audiences might believe he could have
used his clout as the boss of "60
Minutes" to get the Wigand interview
aired, as scheduled. He insists there was
no dissuading CBS brass, who thought

the risk of losing a lawsuit was too great.
"The only way I could have put that story
on the air," he said, "was to hire a bunch
of gorillas and take the transmitter at gun-
Wallace said that while he, too, went
along with the corporate decision, the
script distorted how quickly he changed
his mind.
The showcasing of Oscar-worthy per-
formances was, from the start, a key part
of the "tortoise" strategy to market a film
whose natural audience has to be
"nudged out of their chairs" in the words
of Paul Dergarabedian, president of
Exhibitor Relations, the box-office track-
ing group.
"Who watches '60 Minutes?' They are
not the biggest moviegoers in the world,"
he notes. "They don't have to run out the
first weekend."
Thus the early November release:
Disney Studios Chairman Joe Roth want-
ed to give "The Insider" a few weeks to
nudge that audience before the holidays,
when Hollywood offers up its big-budget
crowd-pleasers - such as Disney's own
"Toy Story 2" - and when many Oscar
hopefuls come out, like "The Green
Mile" with Tom Hanks and "Hurricane"
with Denzel Washington.
Now, after the painfully slow opening,
Roth asks himself, "Why didn't you just
go in two theaters at Christmas and
bank everything on the awards?"
Disney executives wonder whether
this fall simply was a hard time for
serious films, however good, "where
people want the absolute assurance
they're going to be entertained," Roth

said, "and not have to think too hard.'
But they're not giving up on "The 1
Insider." "It's hanging in there just well'
enough," said Richard Cook, chairman"
of the Walt Disney Motion Picture
Group, "that we are going to be able t
navigate it into Christmas and hopeful
ly (beyond), if we are fortunate enoughi
to be recognized by many of the criti-
cal groups." Then, "'The Insider' can
re-emerge ... as a 'must-see."'
Roth said he has reassured Mann
that the "East Coast-West Coast snip-
ing" over the film "doesn't mean any-
thing to an Oscar voter. ... You go in the-
theater, the lights go down ... you have'
a personal experience. And (small) box
office didn't keep 'Chariots of Fire'
from getting best picture." It could not
have been overly reassuring to the
filmmakers, though, when they
learned that Disney's Big Boss had
phoned the enemy camp.
Hewitt, who took the "surprise'
call from Eisner, tries not to fan the
flames, saying, "I'm not going to
characterize what he said. I didn't
gloat over it."
Wallace gives a less harmless
account. "Michael Eisner, I'm told,
calls what's-his-name, Michael
Mann, a crazy missionary and wishes
he'd never gotten involved."
Disney's chief corporate
spokesman, John Dreyer, said that's
not true. It was basically a courtesy
call to an old friend, he said. Eisner
wanted to speak to Hewitt, but only
after the film came out - so it would
not look as if he were interfering.

courtesy of Touchstone ?itture
Al Pacino plays "60 Minutes" producer Lowell Bergman to Russell Crowe's Jeffrey Wigand in Michael Mann's "The insider."

___ __ __ __ __ __ __ __ ___ __ __ __ __ __ __ __ I

Former Skid-Row
frontman 'Bach' on
stage with tour

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The Hartford Courant
Be wary of rock shows this month.
Strange, bad things happen in the
rock world on the last month of a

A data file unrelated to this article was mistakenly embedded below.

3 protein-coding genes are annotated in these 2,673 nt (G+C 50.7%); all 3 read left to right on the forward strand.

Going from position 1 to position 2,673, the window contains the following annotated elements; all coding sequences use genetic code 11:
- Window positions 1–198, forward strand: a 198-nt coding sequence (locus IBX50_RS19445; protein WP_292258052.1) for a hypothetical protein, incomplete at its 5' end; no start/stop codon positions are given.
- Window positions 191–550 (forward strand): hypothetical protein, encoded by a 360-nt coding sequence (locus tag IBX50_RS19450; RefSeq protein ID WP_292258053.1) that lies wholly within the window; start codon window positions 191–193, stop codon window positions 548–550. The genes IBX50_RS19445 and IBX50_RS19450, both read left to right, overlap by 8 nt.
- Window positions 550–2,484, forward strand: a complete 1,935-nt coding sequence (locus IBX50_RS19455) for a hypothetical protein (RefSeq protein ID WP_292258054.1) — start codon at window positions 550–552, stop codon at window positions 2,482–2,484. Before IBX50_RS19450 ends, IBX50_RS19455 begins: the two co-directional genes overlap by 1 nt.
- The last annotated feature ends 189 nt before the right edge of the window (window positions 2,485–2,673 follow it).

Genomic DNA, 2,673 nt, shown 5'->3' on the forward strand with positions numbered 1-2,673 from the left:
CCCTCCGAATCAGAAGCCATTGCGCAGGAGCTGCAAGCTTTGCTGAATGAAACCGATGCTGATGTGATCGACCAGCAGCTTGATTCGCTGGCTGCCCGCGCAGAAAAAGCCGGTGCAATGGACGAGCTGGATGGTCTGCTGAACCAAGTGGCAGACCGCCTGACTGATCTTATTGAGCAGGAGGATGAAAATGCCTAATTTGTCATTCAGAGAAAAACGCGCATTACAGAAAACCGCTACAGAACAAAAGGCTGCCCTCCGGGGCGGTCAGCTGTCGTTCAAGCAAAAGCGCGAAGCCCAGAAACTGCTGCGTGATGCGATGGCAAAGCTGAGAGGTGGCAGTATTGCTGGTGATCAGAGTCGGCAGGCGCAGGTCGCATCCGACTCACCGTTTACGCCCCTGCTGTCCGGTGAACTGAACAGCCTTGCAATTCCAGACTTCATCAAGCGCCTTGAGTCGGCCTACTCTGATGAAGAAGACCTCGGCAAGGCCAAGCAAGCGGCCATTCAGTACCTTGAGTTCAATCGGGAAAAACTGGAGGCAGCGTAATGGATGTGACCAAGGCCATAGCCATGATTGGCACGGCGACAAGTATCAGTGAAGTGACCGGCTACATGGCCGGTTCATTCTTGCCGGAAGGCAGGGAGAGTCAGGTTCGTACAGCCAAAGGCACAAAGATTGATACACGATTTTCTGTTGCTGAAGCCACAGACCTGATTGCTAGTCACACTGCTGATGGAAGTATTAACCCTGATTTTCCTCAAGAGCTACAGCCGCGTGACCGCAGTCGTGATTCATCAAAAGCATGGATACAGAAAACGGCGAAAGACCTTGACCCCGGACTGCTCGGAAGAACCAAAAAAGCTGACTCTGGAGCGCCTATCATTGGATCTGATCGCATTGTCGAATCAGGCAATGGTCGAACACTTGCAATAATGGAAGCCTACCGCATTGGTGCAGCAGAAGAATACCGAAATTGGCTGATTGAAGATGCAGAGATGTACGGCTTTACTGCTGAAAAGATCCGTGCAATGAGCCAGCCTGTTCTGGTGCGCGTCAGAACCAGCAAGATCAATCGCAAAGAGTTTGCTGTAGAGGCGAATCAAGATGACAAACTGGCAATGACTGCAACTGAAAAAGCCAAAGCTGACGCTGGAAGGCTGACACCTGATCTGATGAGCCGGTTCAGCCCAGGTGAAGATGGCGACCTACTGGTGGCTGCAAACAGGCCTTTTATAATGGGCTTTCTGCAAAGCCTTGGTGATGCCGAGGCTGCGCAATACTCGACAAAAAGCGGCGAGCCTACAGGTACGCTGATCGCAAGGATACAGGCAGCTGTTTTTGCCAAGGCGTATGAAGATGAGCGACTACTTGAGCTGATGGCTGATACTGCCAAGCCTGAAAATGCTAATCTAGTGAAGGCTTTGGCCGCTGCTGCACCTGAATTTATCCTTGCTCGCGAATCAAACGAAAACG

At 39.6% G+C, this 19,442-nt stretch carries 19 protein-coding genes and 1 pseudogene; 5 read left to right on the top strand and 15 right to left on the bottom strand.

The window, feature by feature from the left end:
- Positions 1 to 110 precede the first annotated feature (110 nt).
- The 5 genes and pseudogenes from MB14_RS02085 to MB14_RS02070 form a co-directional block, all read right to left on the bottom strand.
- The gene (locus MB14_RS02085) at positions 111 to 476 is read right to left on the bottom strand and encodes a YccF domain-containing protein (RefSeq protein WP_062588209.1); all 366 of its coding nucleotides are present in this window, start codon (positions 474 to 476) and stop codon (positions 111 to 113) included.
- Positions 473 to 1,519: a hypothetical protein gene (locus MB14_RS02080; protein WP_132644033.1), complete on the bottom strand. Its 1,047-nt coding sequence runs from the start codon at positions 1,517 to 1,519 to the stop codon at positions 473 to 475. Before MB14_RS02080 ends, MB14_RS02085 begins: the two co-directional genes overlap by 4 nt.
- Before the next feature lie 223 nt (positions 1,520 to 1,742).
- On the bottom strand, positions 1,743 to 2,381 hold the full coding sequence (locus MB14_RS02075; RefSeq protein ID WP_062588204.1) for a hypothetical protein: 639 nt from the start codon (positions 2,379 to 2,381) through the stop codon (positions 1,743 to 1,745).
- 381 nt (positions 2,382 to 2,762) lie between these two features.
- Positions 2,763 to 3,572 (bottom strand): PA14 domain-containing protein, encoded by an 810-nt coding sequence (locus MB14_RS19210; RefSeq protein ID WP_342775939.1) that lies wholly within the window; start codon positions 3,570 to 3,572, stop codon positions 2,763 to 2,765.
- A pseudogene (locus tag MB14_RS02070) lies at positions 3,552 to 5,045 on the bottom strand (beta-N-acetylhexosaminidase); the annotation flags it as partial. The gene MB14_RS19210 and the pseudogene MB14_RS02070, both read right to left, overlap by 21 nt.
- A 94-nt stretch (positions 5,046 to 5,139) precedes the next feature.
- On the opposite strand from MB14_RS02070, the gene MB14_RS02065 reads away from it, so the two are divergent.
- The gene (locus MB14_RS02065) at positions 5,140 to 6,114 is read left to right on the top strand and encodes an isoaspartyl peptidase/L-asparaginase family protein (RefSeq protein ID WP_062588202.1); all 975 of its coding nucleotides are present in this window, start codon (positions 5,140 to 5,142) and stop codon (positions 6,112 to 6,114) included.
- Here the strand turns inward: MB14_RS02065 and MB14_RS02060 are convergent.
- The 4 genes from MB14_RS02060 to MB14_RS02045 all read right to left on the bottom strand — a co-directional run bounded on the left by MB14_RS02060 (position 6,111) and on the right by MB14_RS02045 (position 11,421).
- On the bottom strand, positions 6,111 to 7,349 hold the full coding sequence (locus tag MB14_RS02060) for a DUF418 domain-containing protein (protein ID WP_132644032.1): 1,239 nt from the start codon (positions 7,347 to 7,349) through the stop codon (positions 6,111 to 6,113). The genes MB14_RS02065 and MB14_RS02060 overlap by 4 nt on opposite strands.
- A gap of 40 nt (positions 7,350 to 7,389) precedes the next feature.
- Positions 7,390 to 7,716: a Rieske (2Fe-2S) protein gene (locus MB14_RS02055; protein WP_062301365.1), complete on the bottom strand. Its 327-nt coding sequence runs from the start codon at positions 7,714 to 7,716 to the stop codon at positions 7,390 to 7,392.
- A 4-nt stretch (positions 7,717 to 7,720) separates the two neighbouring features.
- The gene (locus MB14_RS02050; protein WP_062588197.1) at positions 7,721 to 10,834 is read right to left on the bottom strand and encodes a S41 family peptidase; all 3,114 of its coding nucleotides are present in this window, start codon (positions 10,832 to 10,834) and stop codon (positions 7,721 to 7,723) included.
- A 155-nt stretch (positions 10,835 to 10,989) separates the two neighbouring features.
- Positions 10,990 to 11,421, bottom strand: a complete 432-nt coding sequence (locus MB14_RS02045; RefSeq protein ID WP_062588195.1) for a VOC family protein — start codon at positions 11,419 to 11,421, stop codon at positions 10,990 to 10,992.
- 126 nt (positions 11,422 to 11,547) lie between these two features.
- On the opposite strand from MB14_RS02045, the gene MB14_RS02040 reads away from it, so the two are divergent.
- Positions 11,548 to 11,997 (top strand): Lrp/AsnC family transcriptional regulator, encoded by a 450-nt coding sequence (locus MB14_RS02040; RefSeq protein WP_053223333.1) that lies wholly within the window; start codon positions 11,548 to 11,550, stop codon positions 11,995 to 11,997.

decade. On Dec. 7, 1969, a man was
murdered at the notorious Altamont
Speedway in California, for many,
marking the end the brief hippie era
of good vibes. On Friday, Dec. 3,
1979, I1 were killed in a stampede to
get the best seats at a Who concert in
Cincinnati. (A year later, on Dec. 8,
1980, John Lennon was shot to death
in New York).
And on Dec. 27, 1989, Sebastian
Bach of Skid Row was arrested for
assault after he tossed a bottle at a
fan at a show at the Springfield,
Mass. Civic Center.
Nothing bad so far has been-
reported this month. But the bottle
incident keeps getting replayed in
Bach's head.
"It won't go away," he said from
New Jersey. In a show where Skid
Row was opening for Aerosmith,
Bach was bonked by a bottle, and
full of rage, he threw it back into the
crowd. Unfortunately, it hit the
wrong person. Somebody caught it
all on videotape, which didn't help
his case.
"They just played it again on MTV
last weekend in some sort of retro-
spective," Bach said. "Ten years
later, they're still firing it up.
"I just want to say I'm very, very
sorry for what happened. It was a
stupid thing to do. It was a horrible
And Bach paid dearly for his
momentary act of rage. "There was a
large cash settlement," he said, that
was in the "half-a-million-dollar

of the crime in another pair of shows
with Aerosmith .
Bach said he remembers very well
how worried he was at how the
crowd could react to him.
"I came out for my first tune wear-
ing a steel welding mask. I was real-
ly nervous. They actually had X-ray
metal detector systems for that
show. They don't bring those out too
much. And as I was waiting to go
out on stage, you know how in the
bowels of these arenas there's all
this stuff lying around. I saw this
welding mask there as I was going
on, I said, man, give me that. So fo
the whole first song, I sang with that
on. It got a little hot, though, and I
took it off."
It was cool, though. Nobody
threw anything at him.
Fans are throwing hosannas at the
current lineup of his band. On his
new album, "Bring 'Em Bach
Alive!," he sings a dozen Skid Row
anthems live with a band that
includes the flamboyant Jimmy.
Flemion of the Frogs , who als.
toured with Smashing Pumpkins,.
and Richie Scarlet of Danbury, who
played for years with Ace Frehley's
Flemion is not on the current road
band, but Paul Crook from Anthrax
will be aboard, Bach said. "Anthrax
fans will know that this will give us
the serious heavy edge."
Also, there may be another mem.
ber from Bach's old band. "I am in.
contact with one of the members of
Skid Row, who will be joining me on
stage on selected stops," Bach said.
"So it will be a mini-reunion, two-
fifths of Skid Row."
Despite 40 percent of the band on
stage- the ma~terial will be an even